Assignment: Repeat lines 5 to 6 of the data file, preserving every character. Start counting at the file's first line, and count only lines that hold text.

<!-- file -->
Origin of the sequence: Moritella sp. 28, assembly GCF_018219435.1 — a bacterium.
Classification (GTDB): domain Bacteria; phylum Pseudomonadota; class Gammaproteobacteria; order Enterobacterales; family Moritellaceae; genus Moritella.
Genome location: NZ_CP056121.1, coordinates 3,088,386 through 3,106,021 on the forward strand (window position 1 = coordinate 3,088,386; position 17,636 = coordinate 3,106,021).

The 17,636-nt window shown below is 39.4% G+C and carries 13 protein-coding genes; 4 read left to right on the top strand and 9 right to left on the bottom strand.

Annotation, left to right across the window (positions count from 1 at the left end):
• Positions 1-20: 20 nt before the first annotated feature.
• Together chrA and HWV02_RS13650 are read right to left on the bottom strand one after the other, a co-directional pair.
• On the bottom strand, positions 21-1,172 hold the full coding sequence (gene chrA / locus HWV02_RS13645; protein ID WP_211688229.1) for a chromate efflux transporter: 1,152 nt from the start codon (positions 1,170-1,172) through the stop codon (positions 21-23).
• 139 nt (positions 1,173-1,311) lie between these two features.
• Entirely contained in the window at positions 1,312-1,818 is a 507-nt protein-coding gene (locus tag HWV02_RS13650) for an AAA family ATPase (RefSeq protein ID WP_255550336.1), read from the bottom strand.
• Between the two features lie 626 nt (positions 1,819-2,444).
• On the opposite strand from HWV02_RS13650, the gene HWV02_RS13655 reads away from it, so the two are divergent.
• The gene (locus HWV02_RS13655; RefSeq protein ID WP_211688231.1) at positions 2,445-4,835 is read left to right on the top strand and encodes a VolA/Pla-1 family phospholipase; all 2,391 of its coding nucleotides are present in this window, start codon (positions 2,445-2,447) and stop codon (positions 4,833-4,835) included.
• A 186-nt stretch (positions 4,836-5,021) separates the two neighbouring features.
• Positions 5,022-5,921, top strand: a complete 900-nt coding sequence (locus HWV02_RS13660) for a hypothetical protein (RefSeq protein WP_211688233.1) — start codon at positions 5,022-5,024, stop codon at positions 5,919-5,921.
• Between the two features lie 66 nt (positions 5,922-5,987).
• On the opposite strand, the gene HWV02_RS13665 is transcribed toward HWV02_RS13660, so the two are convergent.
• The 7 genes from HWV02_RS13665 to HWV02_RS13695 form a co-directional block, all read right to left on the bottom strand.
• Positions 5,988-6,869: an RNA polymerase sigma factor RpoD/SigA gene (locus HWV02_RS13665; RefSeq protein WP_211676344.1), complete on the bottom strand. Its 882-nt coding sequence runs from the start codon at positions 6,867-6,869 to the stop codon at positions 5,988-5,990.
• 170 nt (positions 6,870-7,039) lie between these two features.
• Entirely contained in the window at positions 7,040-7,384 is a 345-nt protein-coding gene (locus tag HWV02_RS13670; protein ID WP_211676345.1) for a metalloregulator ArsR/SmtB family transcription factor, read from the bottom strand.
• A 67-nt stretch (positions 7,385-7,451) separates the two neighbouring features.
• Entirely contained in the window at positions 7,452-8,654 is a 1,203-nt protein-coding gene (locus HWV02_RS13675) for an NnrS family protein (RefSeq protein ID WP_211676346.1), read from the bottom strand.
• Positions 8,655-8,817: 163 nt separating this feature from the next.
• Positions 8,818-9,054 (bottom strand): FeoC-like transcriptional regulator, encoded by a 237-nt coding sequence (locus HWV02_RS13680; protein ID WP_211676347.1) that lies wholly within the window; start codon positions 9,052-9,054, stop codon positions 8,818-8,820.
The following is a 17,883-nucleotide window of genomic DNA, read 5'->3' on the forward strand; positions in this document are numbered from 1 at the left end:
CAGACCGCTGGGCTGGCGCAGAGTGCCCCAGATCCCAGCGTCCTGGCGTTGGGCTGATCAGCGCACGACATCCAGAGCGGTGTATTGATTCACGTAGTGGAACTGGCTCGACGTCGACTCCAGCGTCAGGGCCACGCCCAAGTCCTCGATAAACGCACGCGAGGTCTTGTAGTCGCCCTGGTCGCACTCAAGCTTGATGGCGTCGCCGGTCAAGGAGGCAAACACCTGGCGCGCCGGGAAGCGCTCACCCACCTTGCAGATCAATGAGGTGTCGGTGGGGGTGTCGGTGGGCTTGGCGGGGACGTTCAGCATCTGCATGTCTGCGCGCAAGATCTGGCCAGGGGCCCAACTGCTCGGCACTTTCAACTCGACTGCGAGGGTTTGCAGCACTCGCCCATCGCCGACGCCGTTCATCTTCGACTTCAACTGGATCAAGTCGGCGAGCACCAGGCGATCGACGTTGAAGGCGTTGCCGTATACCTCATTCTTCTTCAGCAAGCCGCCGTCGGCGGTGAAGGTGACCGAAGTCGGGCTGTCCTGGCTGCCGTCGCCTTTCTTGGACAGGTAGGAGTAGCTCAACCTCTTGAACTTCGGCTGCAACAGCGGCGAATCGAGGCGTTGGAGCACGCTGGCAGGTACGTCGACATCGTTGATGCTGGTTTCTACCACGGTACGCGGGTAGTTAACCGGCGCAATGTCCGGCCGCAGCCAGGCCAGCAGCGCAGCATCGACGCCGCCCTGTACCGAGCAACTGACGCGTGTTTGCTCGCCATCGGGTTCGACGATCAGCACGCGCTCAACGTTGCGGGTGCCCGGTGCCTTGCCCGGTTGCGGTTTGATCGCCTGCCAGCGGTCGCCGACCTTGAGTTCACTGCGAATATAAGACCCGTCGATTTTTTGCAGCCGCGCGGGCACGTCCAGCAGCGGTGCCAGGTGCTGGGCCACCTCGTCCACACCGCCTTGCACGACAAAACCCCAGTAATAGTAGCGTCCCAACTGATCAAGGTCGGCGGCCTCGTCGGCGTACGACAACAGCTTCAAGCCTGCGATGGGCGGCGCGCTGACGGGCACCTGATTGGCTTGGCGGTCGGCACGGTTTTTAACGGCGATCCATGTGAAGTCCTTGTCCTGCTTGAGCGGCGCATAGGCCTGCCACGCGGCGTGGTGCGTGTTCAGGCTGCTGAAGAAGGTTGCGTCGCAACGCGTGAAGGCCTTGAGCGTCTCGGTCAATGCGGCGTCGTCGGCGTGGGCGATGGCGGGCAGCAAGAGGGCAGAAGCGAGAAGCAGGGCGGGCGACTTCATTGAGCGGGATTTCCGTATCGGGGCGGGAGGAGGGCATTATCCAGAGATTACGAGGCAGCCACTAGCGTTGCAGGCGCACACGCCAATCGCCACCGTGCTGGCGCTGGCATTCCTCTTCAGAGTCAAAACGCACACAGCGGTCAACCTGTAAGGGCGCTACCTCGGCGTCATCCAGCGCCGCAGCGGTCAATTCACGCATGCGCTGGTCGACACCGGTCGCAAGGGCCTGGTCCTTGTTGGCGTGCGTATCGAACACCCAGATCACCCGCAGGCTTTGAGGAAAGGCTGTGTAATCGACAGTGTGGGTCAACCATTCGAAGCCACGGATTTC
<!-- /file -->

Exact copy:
Annotation, left to right across the window (positions count from 1 at the left end):
• Positions 1-20: 20 nt before the first annotated feature.